LOS ANGELES – Going to the dentist can be a stressful experience for anyone, but even more daunting when there’s communication barriers.
Due to cultural and language barriers, people who are deaf or hard of hearing often do not have access to effective communication within the healthcare system. Those disparities can lead to misdiagnosis, mistreatment, limited access to care and poorer outcomes.
“Without communication, you don’t have trust,” said Andre Moorea deaf interpreter and teacher of American Sign Language.
Born deaf, Moore has spent years advocating for people in the deaf community, working to bridge the gap between the hearing world and the deaf world.
“Some individuals overlook the value of communication, but we as humans the way we live and move through life is through communication. And that’s important,” Moore said.
the National Association of the Deaf says that most medical training programs do not adequately prepare medical personnel to communicate effectively with deaf people. In addition, health care is routinely inaccessible to deaf people people due to communication and language barriers.
Last year, Moore shared her passion for accessibility, communication, and language with dental students at the University of California, Los Angeles (UCLA).
“The former president of the Special Patient Care Club, Jonina Capino, was initially inspired by talking to people about Special Olympics. And directed the rest of the board to begin implementing and finding ways to increase sign language proficiency,” said Benjamin Kurnick, a third-year student at UCLA School of Dentistry.
The club aims to increase awareness, understanding and empathy with the population with special needs.
After securing funding from Dr. Eric Sung, a UCLA professor and chair of special patient care, Kurnick partnered with Moore to launch a five-part course for dental students.
“Not only to learn American Sign Language, but also to learn about the culture and history of the deaf and hard of hearing community,” Kurnick said. “With every barrier to health care, there will be fewer people seeking health care.”
Moore shared personal experiences of the deaf community with students.
“It’s not necessarily an interpreter for the deaf, it’s an interpreter for the two parties that have this exchange. And so sometimes a doctor or a dentist or a medical professional or a specialist is not trained enough to know how to engage a deaf person or the deaf community,” Moore said. “Sometimes with an interpreter it can take a bit of time. And having to make it easier to go back and forth, the doctor could choose not to take care of it and leave.”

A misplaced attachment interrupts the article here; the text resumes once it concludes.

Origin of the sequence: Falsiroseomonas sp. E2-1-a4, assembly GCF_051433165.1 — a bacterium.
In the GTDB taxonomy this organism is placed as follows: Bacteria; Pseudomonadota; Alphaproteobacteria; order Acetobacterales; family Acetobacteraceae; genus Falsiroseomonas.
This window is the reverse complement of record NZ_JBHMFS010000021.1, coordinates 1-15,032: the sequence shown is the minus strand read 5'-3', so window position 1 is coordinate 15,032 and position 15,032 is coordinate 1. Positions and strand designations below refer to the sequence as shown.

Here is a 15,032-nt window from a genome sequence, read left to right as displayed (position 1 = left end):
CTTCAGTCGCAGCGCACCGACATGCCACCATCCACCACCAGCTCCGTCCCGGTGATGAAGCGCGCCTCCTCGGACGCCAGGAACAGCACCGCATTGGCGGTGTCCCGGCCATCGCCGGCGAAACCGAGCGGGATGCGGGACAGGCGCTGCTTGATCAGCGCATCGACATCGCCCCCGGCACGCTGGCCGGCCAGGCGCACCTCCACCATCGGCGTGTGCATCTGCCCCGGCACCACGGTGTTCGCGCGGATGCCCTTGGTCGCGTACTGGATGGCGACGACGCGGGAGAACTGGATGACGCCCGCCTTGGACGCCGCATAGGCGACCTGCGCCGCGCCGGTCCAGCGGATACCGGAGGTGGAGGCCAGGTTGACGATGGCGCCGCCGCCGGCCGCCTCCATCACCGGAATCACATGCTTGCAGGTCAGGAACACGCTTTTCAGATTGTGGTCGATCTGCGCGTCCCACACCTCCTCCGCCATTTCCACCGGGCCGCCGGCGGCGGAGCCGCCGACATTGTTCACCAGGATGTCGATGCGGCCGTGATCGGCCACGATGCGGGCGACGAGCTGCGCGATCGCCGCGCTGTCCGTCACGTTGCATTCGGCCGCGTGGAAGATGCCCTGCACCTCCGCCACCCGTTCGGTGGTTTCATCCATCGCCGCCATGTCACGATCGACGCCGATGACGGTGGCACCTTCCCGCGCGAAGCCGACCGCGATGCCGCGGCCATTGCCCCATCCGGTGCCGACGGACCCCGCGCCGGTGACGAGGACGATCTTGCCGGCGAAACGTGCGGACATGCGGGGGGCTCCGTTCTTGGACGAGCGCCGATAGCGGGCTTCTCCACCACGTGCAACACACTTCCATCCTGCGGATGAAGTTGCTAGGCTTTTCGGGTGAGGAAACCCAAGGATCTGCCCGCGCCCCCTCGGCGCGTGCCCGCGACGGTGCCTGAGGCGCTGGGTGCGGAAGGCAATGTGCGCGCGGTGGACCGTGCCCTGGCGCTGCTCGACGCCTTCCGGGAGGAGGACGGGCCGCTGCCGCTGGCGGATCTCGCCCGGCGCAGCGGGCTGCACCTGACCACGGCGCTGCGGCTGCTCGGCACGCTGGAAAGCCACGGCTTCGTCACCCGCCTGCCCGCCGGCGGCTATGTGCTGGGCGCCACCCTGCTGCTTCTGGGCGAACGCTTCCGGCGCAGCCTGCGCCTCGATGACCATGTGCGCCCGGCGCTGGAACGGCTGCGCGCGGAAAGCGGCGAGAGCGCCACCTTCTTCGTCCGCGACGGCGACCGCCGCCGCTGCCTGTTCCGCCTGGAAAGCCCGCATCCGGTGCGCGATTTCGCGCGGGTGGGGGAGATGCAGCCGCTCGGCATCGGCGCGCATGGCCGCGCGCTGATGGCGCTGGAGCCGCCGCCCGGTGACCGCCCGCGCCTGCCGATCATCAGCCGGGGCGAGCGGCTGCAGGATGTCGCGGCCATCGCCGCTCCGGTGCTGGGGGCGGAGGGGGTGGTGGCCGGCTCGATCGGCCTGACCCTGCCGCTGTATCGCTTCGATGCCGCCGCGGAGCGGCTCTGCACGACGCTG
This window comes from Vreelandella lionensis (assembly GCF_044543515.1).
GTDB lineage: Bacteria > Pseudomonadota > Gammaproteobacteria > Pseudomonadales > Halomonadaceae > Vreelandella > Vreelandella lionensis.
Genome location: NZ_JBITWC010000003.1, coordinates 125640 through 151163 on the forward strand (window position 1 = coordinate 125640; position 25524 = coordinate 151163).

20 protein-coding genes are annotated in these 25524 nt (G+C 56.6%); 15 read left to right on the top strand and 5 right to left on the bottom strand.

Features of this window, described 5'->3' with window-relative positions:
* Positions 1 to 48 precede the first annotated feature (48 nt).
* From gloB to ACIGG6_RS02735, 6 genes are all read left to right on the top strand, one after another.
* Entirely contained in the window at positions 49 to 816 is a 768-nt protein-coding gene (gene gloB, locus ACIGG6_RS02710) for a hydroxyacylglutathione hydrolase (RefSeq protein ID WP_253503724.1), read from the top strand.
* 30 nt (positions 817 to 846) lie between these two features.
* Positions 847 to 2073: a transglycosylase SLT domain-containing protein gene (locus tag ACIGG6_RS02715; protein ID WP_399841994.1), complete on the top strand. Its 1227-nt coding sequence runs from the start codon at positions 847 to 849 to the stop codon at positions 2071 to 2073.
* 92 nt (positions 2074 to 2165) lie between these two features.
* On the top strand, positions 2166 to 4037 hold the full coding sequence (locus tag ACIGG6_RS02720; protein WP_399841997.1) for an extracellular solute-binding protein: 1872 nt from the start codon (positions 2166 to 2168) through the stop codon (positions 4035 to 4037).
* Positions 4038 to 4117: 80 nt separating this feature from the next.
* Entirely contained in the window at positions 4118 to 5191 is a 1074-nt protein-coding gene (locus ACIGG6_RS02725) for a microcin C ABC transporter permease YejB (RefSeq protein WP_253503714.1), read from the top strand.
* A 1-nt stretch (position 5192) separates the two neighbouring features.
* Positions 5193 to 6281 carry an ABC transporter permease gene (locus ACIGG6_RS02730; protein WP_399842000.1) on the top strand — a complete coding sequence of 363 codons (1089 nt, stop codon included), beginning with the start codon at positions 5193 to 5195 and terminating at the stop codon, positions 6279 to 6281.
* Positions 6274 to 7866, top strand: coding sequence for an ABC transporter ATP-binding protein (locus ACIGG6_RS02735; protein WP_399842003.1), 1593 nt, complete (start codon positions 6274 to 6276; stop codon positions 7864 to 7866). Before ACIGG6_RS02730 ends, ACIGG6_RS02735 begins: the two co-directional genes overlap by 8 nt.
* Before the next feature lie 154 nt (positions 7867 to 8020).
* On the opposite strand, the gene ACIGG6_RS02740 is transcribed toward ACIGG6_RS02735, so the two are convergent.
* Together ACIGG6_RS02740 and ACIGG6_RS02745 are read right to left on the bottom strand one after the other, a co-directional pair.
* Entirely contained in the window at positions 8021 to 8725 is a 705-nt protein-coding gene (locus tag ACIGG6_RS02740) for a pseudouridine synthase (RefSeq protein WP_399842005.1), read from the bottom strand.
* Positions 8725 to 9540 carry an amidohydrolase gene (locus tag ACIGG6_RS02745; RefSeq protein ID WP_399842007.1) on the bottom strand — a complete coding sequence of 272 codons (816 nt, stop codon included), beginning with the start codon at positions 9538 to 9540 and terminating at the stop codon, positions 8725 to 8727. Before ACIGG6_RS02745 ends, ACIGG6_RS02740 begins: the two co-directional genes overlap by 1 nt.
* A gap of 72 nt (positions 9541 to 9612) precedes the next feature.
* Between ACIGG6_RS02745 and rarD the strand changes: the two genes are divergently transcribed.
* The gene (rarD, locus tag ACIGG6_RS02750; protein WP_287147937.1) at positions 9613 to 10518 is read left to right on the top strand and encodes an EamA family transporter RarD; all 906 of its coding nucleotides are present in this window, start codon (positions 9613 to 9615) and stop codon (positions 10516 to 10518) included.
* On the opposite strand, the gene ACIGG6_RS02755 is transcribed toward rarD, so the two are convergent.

Moore says doctors will often speak to the interpreter rather than the patient directly.
“They’ll just focus on the performer and say things like, ‘Oh, tell them, tell them, tell them. And it’s kind of disheartening because you don’t feel that patient-doctor relationship or that rapport.”
He spoke to dental students about finding creative solutions to bridge communication gaps.
“Whether it’s writing both ways, whether it’s having a transparent mask as an option,” Moore said. “And then move on to the funny signs, sort of, related to the dental office: brushing teeth, flossing, toothbrush.”
Although it is an elective course, dozens of students attended the virtual sessions.
“It was amazing. We had so much positive feedback and so much interest,” Kurnick said.
While the course has only received funding once, Kurnick says discussions are underway to offer it to students in the future.
The lecture course covering American Sign Language dental terms is available online so that anyone can access it.
Suppliers can also find online resources offering strategies improve communication between healthcare professionals and patients.
“We would welcome the opportunity to help expand the knowledge of other healthcare professionals and to be able to help serve the deaf and hard of hearing community,” Kurnick said. “My belief is that as much exposure as we can get, it can only benefit us in the long run.”